AUGUSTA (AP) – A special panel of lawmakers reviewing Gov. John Baldacci’s proposal to help property taxpayers discussed ways to curb government spending Wednesday, moving further into a thicket of detail that has swallowed policy explorers in the past.

Facing a mid-January deadline for making recommendations to the full Legislature, the Joint Select Committee on Property Tax Reform has agreed with the governor on doing without new taxes to pay for property tax relief, according to legislative leaders.

The committee also has come out against a reverse mortgage provision in the Baldacci plan that would let taxpayers meet a liability with a state loan, payable with interest when a home is sold or transferred.

As one way to ease the tax burden for some property owners, panelists have focused on the existing state circuitbreaker program, which provides property tax rebates for single-member households with incomes below $30,300 and $46,900 for multiple-member households. Baldacci seeks to raise those standards to $50,000 and $75,000.

Spending caps, additional school funding and incentives for regional cooperation have been identified by Rep. Richard Woodbury of Yarmouth, the political independent serving as House chairman of the 15-member select committee, as key objectives in the tax reform effort.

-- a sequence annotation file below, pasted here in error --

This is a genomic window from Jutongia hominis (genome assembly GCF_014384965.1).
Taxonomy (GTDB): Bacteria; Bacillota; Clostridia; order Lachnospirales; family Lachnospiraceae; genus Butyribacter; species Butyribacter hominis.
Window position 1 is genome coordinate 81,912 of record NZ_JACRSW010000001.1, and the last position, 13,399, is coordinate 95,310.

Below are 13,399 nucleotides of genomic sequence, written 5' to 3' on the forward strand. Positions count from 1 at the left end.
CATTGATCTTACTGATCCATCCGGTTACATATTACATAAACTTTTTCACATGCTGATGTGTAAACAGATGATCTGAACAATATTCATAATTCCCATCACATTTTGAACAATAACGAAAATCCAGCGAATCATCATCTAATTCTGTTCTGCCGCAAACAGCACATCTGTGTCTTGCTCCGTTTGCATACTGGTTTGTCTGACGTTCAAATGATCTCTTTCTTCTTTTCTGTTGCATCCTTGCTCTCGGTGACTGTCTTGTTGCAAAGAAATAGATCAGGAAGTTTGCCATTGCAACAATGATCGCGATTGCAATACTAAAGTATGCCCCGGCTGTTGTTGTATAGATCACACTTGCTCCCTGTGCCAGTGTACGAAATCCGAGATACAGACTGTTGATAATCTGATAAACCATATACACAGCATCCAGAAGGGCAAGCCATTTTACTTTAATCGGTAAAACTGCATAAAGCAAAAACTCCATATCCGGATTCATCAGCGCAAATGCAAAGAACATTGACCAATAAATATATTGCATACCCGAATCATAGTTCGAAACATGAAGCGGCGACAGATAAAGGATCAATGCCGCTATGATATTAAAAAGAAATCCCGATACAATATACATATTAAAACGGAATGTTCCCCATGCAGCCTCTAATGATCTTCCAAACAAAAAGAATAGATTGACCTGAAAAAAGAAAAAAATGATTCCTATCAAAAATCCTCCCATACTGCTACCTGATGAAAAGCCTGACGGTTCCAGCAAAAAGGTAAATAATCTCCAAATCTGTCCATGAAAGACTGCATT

Votes to date are described as tentative.

As part of his tax relief plan, Baldacci is looking to hike state aid to local schools over the biennium by about $250 million. Estimates by the administration and the Maine Municipal Association suggest that implementing last June’s ballot question on school funding, calling for an immediate hike of the state’s share of local school costs to 55 percent, would cost about twice that.

Overall, Baldacci says he hopes to ensure that no Maine resident would pay more than 6 percent of income in property taxes.

Baldacci submits a two-year budget plan to the Legislature next week. To raise additional money for school aid, he may draw on $94 million in higher than anticipated state revenue.

Baldacci is also counting on some of that money to boost funding for the circuitbreaker program, originally established in 1972, which aids Maine residents whose property taxes exceed 4 percent of their household income.


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